This book will be published by Ring Of Fire Press and will be available via or directly from Ring Of Fire Press.  No release date known at this time.

Legions Of Pestilence – Snippet 01

The Legions Of Pestilence

Virginia DeMarce

Section One


Chapter 1

By God’s Grace, Bernhard, etc.

Besançon, Franche Comté

February 1635

Gary Lambert stood on the citadel hill of the town of Besançon in the Franche Comté. He didn’t wonder what he, a nice Lutheran boy from twentieth-century Indiana, was doing there. He knew. By the grace of God and the Ring of Fire, he had escorted his aging future father-in-law, Friedrich Hortleder, to watch Bernhard of Saxe-Weimar officially become Bernhard, Grand Duke of the County of Burgundy.

Hortleder, now chancellor of Saxe-Weimar County in the State of Thuringia-Franconia in the United States of Europe, still very much in the confidence of Bernhard’s brother Wilhelm Wettin, was one of Bernhard’s former tutors–possibly the only one to whom the independent Bernhard had ever paid much attention–and an honored guest at the ceremony.

Wettin wasn’t here. As head of the Crown Loyalists, the party that had just won the USE election, he was slated to become the next prime minister of the USE and considered it not fitting to attend a ceremony at which his youngest brother, who had quarreled bitterly with Gustavus Adolphus, emperor of the USE, was setting the seal on his betrayal by officially becoming an independent ruler. Duke Ernst had planned to come–Bernhard had invited him–but some last minute emergency in the Upper Palatinate, where he served as the USE regent, had kept him away.

Duke Albrecht was present. Albrecht ran the remaining Saxe-Weimar estates on behalf of his absentee brothers and was, by nature, a peacemaker. Hortleder, Gary, and a half-dozen other people from Weimar and the Eichfeld had traveled with him. Of the eleven sons of Johann of Saxe-Weimar (twelve if you counted Wilhelm’s stillborn twin), only these four were still alive. The others had succumbed to the vagaries of childhood mortality, smallpox while attending the University of Jena, war, and, in the case of the unfortunate Johann Friedrich, death in confinement, where his brothers had placed him on account of his growing insanity.

A brisk but not freezing breeze stirred the air. Even though he was wearing a warm, fur-lined, cape, Gary felt grateful for the bright sunshine. Hortleder said something. Gary turned around, expecting a question, but the older man’s attention was on someone else.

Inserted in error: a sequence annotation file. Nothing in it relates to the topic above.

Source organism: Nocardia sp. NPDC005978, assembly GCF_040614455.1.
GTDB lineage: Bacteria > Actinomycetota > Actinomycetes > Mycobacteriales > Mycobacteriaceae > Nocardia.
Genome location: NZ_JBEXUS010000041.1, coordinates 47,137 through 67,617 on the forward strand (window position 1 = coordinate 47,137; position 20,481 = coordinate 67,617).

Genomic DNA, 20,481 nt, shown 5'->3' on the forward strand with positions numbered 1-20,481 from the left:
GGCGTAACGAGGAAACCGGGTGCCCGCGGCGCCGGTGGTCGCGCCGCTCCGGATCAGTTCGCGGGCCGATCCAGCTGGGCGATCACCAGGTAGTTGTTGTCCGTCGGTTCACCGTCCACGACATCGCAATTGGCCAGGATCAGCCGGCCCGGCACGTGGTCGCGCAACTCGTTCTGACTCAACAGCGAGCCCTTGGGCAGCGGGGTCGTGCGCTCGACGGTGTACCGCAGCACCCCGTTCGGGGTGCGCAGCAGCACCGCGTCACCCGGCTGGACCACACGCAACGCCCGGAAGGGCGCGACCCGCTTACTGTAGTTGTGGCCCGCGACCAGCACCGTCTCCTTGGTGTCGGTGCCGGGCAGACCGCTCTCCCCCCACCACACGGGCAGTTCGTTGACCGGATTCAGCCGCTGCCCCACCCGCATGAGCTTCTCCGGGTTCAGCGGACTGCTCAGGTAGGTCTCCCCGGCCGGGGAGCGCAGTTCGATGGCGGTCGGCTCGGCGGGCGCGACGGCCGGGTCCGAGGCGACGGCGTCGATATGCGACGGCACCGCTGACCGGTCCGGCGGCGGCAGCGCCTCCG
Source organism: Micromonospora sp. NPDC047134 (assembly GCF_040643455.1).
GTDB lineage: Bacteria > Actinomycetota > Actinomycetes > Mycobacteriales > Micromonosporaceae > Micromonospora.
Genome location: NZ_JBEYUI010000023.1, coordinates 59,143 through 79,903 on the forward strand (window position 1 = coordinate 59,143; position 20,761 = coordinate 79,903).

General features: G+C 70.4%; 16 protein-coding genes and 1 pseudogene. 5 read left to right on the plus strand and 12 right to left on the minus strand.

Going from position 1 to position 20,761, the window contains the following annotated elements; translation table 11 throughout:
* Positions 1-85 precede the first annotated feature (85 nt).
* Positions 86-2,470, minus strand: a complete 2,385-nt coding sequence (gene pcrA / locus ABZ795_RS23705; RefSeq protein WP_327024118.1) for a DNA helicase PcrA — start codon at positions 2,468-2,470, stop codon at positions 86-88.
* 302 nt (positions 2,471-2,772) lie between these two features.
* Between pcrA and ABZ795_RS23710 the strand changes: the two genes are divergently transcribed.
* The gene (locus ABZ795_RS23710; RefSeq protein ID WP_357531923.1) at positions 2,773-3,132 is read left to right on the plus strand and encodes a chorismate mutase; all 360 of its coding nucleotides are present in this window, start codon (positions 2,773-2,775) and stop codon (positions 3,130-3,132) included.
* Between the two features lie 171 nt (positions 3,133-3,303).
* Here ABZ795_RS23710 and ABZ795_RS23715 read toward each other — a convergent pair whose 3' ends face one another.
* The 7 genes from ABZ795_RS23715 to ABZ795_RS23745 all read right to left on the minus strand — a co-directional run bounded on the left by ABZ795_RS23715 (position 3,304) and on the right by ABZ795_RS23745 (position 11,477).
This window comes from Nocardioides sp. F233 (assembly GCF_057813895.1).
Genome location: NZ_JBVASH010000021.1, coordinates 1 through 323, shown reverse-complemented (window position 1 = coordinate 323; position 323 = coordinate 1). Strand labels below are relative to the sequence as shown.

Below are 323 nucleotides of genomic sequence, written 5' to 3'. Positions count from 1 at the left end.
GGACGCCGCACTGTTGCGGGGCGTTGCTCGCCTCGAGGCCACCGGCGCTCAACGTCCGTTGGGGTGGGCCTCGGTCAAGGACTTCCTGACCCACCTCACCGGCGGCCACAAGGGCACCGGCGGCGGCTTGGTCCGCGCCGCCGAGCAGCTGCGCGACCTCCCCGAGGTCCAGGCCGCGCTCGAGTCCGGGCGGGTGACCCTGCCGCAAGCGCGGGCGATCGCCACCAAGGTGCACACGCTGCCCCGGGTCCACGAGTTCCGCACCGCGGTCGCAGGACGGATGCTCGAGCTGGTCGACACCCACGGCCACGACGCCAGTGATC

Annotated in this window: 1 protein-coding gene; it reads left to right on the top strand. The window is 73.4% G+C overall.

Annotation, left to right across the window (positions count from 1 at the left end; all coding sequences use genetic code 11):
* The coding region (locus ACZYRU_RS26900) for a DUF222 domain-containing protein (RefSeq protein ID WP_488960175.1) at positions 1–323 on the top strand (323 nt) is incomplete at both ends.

“Nihus? I scarcely expected to see you here, now that you have become such a distinguished scholar that your name is latinized on various title pages. Not to mention for a few other reasons.”

Bartholdus Nihusius smiled. “My theological feud with Georg Calixtus seems to be winding down, though the Helmstedt professors have scarcely forgiven a former tutor of the dukes of Saxe-Weimar for converting to Catholicism. Still, now that Calixtus is making ecumenical overtures, it looks like I’ll be going to Mainz. Part of the policy of Cardinal-Protector Mazzare, you know. I’ve been invited by Wamboldt von Umstadt himself to join the archepiscopal staff.”

“Very distinguished for one of our little band of ‘former tutors of the young dukes of Saxe-Weimar.'” Hortleder looked around. “Wolfgang Radtke is here, too, somewhere in the crowd. I saw him earlier. He came as part of the delegation of the president of the State of Thuringia-Franconia. I don’t see him, right now.”

Nihusius nodded. “Not surprising in this crowd.”

The assembly of people who were crowded onto the citadel hill above Besançon, awaiting the ceremony in which their former pupil would be assuming his grandiose new title, was large, and the numbers kept growing. Anyone who could make the climb from the city below, or if not in sufficiently good physical shape for that, could afford to hire a cart with a donkey and driver, a sedan chair with bearers, or a wheelbarrow with someone to push it, seemed to have come.

Nihusius was looking a little rueful. “So Wolfgang, too, is now a distinguished ‘Ratichius’ and after all his decades of striving in vain to introduce educational reform, has become the ‘Secretary of Education’ of the State of Thuringia-Franconia.”